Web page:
“Greetings, one and all! Today you have chosen the most thrilling but unique ride in our entire park. Quickly take your seats and fasten your seatbelts. Don’t forget your 3-D glasses or you will miss the full visual effects of your adventure. Hold on tight for the journey of your life.”
Janice grabbed the handle bar as her seat bolted backwards. She felt her seat spinning in circles and then plunge forward. Janice screamed. It seemed like she was falling from a tall building. With her heart pounding in her chest, she gasped for air and wondered where her brain was when she allowed her sister to convince her to take this ride.
Janice’s seat started bouncing rapidly then came to a startling halt. A ray of colors illuminated the room. When her eyes adjusted to the light, she realized she was in her mother’s kitchen when she was five years old. She instantly recognized the daisy curtains hanging at the sink window.
“I don’t understand,” she cried, “Why does she still get a present on my birthday, when I didn’t get one on hers?”
“Stop whining,” her mother scolded. “You’re old enough to understand that it’s her birthday.”
“It’s not fair. You should wait until we both understand. She shouldn’t get a gift on my birthday if I can’t have one on hers anymore.”
“Life is unfair. Get use to it. Go to your room until you can stop crying.”
“You love Linda more than me,” she bawled and ran to her bedroom. Linda playing in the bedroom and seeing her big sister crying, came and gave her a hug. Janice wanted to push her away, but resisted. The hug felt good.
The pain of that moment resurfaced as the memories flooded Janice's heart. The overwhelming sense of being loved less still hurt as if it had been yesterday.
Janice’s seat jolted and slowly rocked. Everything went black again. She felt her seat move sideways and then swirled. Janice’s stomach was becoming queasy just as the seat went still again. The lights slowly flickered, and Janice was once again in her mother’s kitchen. She was seven, and her mother was stirring something on the stove.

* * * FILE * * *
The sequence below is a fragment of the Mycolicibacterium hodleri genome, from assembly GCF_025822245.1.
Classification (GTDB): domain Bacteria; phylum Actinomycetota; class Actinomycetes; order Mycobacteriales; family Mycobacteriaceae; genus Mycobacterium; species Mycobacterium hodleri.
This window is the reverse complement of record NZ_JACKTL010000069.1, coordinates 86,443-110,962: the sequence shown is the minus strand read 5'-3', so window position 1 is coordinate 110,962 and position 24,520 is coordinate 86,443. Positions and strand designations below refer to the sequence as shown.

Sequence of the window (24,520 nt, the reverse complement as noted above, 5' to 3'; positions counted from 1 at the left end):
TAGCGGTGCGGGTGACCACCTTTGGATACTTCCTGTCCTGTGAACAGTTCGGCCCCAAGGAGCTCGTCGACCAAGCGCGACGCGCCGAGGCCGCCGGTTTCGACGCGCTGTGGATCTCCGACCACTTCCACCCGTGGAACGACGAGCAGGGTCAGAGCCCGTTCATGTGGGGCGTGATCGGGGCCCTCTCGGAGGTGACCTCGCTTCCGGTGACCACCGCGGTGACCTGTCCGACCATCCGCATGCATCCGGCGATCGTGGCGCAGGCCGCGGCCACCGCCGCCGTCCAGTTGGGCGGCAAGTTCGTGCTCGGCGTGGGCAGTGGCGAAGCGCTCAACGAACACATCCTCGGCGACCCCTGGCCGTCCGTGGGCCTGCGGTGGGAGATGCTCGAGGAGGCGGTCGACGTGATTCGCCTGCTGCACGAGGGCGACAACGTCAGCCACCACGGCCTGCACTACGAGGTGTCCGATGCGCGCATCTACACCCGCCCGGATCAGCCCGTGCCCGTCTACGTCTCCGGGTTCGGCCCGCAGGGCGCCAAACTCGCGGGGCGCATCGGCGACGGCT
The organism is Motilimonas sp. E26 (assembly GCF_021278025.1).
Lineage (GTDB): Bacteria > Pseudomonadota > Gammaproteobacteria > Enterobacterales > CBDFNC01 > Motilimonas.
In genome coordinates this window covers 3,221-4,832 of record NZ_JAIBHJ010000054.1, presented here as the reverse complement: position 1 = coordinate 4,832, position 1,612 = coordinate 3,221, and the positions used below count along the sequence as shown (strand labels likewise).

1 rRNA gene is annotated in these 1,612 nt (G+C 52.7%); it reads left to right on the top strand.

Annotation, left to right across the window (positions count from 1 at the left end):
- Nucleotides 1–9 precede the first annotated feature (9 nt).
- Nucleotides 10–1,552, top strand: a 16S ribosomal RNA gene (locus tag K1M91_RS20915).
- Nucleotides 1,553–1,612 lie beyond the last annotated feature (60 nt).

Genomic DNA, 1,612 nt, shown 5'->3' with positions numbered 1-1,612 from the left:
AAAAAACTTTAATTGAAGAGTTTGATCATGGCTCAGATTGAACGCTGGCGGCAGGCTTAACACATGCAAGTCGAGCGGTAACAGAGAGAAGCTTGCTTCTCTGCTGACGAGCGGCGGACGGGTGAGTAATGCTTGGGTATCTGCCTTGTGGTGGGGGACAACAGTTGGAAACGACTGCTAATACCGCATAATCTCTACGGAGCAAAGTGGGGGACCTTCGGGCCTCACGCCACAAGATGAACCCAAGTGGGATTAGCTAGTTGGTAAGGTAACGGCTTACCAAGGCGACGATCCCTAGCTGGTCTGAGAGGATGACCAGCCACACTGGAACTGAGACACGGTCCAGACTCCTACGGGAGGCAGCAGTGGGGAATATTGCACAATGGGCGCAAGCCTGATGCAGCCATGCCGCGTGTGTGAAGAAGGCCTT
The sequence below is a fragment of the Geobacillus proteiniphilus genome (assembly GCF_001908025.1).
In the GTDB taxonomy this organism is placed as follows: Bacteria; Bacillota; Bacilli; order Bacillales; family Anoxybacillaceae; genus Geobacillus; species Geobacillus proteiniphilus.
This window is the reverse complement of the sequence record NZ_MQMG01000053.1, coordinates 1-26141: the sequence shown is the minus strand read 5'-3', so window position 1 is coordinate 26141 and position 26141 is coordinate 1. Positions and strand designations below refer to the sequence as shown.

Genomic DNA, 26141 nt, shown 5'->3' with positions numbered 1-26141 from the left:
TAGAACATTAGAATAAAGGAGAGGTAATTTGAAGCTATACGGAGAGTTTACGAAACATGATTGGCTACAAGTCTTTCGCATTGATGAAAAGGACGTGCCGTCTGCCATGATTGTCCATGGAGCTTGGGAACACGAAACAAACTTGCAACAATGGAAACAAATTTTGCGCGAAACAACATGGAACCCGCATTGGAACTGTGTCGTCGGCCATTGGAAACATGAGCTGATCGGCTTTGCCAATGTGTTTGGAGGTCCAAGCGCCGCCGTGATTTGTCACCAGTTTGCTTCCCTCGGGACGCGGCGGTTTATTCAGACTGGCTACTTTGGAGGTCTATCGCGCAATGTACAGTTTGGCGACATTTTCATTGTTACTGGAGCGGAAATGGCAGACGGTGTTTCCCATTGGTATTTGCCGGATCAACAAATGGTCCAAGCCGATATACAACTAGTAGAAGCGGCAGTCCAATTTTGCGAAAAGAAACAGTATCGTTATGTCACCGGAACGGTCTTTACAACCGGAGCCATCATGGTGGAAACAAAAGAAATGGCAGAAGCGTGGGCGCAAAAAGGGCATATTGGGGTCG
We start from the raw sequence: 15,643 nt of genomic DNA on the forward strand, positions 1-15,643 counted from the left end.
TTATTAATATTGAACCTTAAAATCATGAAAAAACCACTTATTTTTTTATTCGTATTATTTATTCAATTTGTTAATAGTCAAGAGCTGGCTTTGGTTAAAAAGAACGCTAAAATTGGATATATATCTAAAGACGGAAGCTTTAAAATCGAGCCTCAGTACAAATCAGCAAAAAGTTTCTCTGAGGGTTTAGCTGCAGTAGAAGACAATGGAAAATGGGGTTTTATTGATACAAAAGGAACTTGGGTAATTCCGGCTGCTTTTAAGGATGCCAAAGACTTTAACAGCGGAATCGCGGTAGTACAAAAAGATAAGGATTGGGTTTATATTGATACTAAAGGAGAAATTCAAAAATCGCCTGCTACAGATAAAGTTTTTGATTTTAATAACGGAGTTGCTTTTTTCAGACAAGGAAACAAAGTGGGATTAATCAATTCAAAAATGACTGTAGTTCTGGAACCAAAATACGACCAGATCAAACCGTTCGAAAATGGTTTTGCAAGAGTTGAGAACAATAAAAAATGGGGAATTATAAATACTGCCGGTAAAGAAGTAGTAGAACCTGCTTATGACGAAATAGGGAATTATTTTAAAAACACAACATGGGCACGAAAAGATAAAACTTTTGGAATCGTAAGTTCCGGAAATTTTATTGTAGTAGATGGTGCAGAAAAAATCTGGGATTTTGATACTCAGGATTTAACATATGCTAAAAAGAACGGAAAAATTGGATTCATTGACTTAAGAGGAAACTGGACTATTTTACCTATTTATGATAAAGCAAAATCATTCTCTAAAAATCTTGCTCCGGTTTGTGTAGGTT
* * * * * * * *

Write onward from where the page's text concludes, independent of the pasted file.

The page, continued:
“Mom,” Janice yelled.
“Quit your yelling. What do you want?”
“I need to talk to you.”
“Janice, can’t you see I’m busy right now? Go play. I will talk to you later.”
Janice turned and darted to her bedroom. She had desperately wanted to tell her mother about her horrible day at school. The kids had teased her about her new glasses and said such hateful words, but her mother didn't care. Linda was sitting on the floor playing, but ran and hugged her when she came in the room. “Can I wear your glasses, sissy? I want to look cool like you.” She gave her glasses to her sister. Her sister always wanted to help her, and her mother never did talk to her later.
With a jerk, Janice’s seat rumbled and moved forward again. There were no lights, and she was getting a little weary of this ride. What is the point of reliving what you cannot change? The lights flashed on, and she found herself in a kitchen again. This time it was her kitchen. She was there with her son.
“So, tell me where you learned such disgusting words,” Janice yelled at the toe-blonde little boy in front of her. She pushed the bar of soap in his mouth. He was crying and pleading for her to listen to him, but she wouldn’t. Squirming and wiggling, he finally broke free of her grasp and ran away. She heard him say, “I learned them from you, mommy.”
Janice began to weep into her hands while her seat slowly moved forward into its final destination. The ride was over.
“How was it,” her sister asked, twisting her ring on her finger.
Janice rose from her seat.
“I had no idea how much I was turning out like mom. You know, Linda, I can't do anything about the past, but will you help me make a better future?”
“You bet,” my sister said, locking her arms into mine. “Why don’t we start with a prayer?”
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